Speaking of spiders, Kondratieff once let a venomous Western widow — a variation on the black widow found farther east — bite him just to see what the effect would be. It satisfied his curiosity, but it wasn’t pleasant.
“I got horribly nauseated, pain in the stomach, blurry vision,” he says. “It took me down for about four hours. I’ve never had migraines, but maybe that’s what a migraine headache is like.”
In one nook within the basement museum, 22-year-old CSU senior Elena Gratton pores over a box of specimens she has pinned from her trip one week earlier to the Crazy French Ranch, a sprawling property near Trinidad.
The Nature Conservancy recently purchased the private property, which could ultimately become a state park. Researchers and volunteers spent the previous two weeks cataloging the flora and fauna in what they call a “bioblitz” of the area.
Gratton, who joined the effort for the final week, explains that she would follow the plant researchers with a conventional net, a dip-net for water captures and lots of vials to collect specimens concentrated on or near the plants.
“Then I looked for what I could find,” she says. “You record where you found them, GPS coordinates if you can, then you pin them.”
This initial sampling of her work includes about 120 specimens — mostly beetles, wasps, grasshoppers and flies — though she still has many others, such as butterflies and dragonflies, yet to process. For the moment, she has numbered her catches pending identification.
Kondratieff eyes the carefully pinned rows approvingly.
“I don’t think there’s anything new in there,” Gratton says.
She’s probably right, but the value of the work also involves a constant updating of even common species’ range and distribution. The southern portion of Las Animas County where the bioblitz unfolded isn’t as well studied or collected as other areas.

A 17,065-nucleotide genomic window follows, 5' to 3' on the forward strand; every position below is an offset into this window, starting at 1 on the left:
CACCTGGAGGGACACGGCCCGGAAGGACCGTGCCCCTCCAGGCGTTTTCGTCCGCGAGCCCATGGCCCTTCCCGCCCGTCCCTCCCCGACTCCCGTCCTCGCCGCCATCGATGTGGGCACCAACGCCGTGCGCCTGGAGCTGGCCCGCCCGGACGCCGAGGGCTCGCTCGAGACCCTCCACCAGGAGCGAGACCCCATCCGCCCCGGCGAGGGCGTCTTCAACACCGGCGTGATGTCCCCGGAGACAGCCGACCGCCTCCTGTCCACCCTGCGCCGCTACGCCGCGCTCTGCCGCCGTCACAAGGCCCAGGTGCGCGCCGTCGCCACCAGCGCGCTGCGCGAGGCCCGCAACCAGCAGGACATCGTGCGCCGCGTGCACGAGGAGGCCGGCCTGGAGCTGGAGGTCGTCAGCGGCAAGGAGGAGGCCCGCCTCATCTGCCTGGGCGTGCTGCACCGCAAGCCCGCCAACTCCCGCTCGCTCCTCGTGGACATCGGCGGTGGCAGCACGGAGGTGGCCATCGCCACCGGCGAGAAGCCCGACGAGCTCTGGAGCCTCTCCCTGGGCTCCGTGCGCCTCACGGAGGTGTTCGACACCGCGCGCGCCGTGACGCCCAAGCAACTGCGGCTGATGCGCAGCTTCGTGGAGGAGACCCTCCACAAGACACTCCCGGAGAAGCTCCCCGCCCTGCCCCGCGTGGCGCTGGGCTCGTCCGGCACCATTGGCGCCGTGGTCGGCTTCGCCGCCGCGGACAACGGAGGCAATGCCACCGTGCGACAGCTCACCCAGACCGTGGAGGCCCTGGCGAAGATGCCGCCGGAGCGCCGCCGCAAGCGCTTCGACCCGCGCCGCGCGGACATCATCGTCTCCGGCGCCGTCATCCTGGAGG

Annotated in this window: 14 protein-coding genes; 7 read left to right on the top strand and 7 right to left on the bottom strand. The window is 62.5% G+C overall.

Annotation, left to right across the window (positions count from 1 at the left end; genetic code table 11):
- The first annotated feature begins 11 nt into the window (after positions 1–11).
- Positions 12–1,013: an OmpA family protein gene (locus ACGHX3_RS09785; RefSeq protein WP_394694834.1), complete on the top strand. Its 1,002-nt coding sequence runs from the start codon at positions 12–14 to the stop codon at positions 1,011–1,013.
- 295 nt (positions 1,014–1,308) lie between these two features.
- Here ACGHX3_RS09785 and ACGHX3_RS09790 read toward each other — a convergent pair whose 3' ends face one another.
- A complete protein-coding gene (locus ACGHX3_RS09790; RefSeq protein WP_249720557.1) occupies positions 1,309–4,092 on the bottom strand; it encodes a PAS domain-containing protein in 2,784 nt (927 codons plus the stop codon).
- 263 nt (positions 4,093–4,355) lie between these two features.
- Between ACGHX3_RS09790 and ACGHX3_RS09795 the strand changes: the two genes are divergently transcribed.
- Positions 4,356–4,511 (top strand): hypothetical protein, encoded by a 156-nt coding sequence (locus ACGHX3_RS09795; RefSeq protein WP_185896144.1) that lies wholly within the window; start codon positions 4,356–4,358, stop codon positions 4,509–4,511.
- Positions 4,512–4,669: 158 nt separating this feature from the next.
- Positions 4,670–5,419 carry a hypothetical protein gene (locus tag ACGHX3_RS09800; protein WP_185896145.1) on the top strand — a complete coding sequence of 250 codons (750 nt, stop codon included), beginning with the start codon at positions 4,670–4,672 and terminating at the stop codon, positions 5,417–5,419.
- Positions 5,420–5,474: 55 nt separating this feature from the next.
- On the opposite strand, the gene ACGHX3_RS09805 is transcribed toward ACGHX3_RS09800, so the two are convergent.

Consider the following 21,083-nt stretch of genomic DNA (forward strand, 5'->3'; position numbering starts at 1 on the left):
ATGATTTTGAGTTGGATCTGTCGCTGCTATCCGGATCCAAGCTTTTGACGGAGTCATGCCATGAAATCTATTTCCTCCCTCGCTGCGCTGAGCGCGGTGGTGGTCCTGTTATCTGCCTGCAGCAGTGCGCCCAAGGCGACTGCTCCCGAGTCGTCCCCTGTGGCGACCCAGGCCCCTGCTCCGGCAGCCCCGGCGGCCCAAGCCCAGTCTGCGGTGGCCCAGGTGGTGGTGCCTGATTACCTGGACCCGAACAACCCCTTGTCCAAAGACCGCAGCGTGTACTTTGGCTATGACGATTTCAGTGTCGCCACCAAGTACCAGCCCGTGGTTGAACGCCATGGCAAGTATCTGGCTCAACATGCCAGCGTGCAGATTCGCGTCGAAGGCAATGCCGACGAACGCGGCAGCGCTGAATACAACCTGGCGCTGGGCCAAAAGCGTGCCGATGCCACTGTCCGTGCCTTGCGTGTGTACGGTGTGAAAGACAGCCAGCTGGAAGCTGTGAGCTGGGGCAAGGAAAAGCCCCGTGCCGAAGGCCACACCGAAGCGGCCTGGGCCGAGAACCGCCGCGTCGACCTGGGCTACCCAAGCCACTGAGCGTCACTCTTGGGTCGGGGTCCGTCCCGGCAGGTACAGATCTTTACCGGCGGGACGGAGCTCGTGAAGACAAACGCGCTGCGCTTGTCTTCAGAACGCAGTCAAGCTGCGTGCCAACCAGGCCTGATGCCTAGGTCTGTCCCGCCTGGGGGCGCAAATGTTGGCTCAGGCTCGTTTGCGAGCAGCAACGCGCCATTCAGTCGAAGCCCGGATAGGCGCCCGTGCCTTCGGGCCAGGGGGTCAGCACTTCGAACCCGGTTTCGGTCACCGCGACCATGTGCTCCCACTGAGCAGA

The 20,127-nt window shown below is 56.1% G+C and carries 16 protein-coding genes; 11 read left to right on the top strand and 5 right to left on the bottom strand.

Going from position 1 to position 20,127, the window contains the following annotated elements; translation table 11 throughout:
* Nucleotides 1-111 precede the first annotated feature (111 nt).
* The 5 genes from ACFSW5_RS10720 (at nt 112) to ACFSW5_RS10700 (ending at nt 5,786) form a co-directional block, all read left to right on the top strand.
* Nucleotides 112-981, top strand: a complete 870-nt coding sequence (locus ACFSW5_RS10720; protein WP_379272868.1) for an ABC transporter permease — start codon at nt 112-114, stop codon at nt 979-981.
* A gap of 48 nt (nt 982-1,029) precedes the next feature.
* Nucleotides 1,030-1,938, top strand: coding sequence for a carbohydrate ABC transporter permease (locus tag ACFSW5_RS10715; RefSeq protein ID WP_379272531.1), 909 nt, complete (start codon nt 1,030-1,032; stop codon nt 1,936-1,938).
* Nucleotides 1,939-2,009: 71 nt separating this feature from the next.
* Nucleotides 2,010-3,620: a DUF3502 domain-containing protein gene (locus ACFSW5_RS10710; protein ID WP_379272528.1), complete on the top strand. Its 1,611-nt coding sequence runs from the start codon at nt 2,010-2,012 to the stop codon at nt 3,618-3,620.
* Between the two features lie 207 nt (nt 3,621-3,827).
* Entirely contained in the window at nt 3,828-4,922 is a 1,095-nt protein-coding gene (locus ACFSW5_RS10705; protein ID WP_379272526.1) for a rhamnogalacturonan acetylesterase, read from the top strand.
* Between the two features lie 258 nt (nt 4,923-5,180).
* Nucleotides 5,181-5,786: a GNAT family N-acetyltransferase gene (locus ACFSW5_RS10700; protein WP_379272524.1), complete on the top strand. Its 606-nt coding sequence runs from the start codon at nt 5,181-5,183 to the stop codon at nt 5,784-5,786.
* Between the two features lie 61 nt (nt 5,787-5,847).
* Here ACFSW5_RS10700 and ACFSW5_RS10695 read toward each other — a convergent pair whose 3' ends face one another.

“We know the insects in Colorado relatively well,” Kondratieff tells her. “Some of these are very nice additions. These little flea beetles here, there’s only one or two people in the entire United States who can put names on them. If all of these can be identified, it will really be something interesting. This longhorn beetle here, it could be a new county record (never collected yet).
“I expect a lot out of her,” he adds as an aside, “because her dad’s an entomologist.”
He kids, but it’s true that Gratton reflects her father’s interest in insects. She just spent several years pushing back against the idea of studying any sort of science, much less bugs, before enrolling at CSU as a conservation biology major, with a minor in entomology.
“About a third of the way through my sophomore year, I realized I actually really, really like insects,” she says. “Despite my own resistance, I came upon this anyway. I like to study what I get excited about.
“And insects excite me more than anything else.”
Although the museum takes in more than 100,000 new specimens each year, the collection process has been hampered by changing times.
Less money is available to finance trips once done on a shoestring, and the close-in options have rapidly diminished as Fort Collins’ population and development have ramped up.
“So much of the landscape changes,” Kondratieff says. “There’s a lot of extrication of insects. Some doesn’t exist anymore. Lot of areas we used to take students collecting are bluegrass manicured lawns, shrubs that are sprayed. They’re gone.”